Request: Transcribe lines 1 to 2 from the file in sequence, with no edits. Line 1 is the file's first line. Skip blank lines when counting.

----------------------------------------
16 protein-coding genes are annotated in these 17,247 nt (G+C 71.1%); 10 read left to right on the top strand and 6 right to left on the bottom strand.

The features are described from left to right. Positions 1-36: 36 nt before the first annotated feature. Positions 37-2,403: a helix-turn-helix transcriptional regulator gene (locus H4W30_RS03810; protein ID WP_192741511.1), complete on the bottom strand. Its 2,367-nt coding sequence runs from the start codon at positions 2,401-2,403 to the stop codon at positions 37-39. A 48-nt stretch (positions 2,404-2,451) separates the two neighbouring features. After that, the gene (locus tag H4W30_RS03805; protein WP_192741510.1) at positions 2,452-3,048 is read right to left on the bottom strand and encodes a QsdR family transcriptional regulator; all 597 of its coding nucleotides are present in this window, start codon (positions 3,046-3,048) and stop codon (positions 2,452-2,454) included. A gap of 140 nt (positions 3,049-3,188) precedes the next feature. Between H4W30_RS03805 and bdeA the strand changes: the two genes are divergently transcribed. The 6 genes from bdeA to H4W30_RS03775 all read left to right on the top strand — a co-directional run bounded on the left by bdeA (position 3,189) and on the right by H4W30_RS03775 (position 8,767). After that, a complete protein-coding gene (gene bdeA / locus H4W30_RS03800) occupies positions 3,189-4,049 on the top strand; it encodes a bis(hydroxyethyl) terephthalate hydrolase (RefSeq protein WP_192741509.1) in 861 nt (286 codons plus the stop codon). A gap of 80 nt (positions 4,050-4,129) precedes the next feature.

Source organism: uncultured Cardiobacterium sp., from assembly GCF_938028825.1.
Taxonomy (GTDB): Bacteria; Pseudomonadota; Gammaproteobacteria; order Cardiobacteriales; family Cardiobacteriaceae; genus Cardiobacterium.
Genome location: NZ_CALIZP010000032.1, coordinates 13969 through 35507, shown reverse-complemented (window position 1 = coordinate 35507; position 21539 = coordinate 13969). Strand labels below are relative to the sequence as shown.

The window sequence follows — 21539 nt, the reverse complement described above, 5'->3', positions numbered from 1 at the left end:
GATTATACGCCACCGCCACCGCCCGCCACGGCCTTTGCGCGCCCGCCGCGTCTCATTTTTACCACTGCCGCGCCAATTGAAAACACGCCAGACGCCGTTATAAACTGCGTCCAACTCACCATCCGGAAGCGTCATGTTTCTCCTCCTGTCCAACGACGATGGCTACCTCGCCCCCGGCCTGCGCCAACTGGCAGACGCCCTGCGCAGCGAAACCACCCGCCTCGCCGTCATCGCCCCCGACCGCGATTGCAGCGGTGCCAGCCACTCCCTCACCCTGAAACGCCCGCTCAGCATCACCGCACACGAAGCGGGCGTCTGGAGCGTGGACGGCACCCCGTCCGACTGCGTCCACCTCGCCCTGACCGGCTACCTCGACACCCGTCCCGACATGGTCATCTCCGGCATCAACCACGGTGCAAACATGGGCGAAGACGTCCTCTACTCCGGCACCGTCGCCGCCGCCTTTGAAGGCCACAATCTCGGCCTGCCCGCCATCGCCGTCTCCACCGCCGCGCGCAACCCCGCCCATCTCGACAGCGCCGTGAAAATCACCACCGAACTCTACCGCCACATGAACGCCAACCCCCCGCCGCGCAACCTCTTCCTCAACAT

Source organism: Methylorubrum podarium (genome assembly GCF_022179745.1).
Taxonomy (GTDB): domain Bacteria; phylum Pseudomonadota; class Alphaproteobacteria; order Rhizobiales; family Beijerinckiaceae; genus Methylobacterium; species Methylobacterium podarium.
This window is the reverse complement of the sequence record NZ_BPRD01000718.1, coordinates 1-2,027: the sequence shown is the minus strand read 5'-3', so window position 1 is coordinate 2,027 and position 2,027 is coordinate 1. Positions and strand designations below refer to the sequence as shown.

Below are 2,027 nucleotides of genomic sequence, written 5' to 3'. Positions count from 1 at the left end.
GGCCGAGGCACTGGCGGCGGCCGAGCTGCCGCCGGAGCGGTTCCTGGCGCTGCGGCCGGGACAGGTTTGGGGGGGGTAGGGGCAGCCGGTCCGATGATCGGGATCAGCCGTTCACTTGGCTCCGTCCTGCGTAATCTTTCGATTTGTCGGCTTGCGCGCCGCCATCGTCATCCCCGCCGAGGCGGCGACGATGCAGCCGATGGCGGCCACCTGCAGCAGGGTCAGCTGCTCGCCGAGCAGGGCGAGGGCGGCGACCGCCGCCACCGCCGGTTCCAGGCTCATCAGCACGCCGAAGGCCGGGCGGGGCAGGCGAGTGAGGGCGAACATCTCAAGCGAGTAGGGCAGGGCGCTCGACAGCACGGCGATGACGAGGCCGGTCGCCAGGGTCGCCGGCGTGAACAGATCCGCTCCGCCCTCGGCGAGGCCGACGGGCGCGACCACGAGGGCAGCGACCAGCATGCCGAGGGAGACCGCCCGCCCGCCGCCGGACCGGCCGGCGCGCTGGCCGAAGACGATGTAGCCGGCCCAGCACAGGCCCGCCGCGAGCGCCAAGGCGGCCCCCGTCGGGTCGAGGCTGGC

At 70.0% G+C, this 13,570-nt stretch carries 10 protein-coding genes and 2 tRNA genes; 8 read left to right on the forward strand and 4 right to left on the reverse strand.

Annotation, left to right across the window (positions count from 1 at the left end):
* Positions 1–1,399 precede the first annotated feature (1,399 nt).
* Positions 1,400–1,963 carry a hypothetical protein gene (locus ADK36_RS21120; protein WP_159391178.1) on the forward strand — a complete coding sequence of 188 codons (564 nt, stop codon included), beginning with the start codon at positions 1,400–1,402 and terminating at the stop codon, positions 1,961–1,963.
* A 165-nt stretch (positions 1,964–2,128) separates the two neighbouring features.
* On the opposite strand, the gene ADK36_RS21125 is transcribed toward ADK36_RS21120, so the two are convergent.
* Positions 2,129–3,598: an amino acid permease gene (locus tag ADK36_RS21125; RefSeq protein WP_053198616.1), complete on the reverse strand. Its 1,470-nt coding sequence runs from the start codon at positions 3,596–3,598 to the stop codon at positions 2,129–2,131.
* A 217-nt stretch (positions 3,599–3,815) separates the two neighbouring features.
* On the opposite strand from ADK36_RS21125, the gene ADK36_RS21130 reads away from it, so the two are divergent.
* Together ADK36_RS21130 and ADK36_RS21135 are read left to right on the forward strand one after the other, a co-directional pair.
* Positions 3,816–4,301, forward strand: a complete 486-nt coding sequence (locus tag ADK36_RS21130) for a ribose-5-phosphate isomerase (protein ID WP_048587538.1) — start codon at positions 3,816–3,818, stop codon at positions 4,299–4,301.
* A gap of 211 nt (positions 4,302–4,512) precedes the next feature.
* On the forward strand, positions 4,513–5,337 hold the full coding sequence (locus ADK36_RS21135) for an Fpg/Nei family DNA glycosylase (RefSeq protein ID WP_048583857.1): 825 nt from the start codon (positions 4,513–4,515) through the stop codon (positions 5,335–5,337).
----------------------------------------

16 protein-coding genes are annotated in these 17,247 nt (G+C 71.1%); 10 read left to right on the top strand and 6 right to left on the bottom strand.

The features are described from left to right. Positions 1-36: 36 nt before the first annotated feature. Positions 37-2,403: a helix-turn-helix transcriptional regulator gene (locus H4W30_RS03810; protein ID WP_192741511.1), complete on the bottom strand. Its 2,367-nt coding sequence runs from the start codon at positions 2,401-2,403 to the stop codon at positions 37-39. A 48-nt stretch (positions 2,404-2,451) separates the two neighbouring features. After that, the gene (locus tag H4W30_RS03805; protein WP_192741510.1) at positions 2,452-3,048 is read right to left on the bottom strand and encodes a QsdR family transcriptional regulator; all 597 of its coding nucleotides are present in this window, start codon (positions 3,046-3,048) and stop codon (positions 2,452-2,454) included. A gap of 140 nt (positions 3,049-3,188) precedes the next feature. Between H4W30_RS03805 and bdeA the strand changes: the two genes are divergently transcribed. The 6 genes from bdeA to H4W30_RS03775 all read left to right on the top strand — a co-directional run bounded on the left by bdeA (position 3,189) and on the right by H4W30_RS03775 (position 8,767). After that, a complete protein-coding gene (gene bdeA / locus H4W30_RS03800) occupies positions 3,189-4,049 on the top strand; it encodes a bis(hydroxyethyl) terephthalate hydrolase (RefSeq protein WP_192741509.1) in 861 nt (286 codons plus the stop codon). A gap of 80 nt (positions 4,050-4,129) precedes the next feature.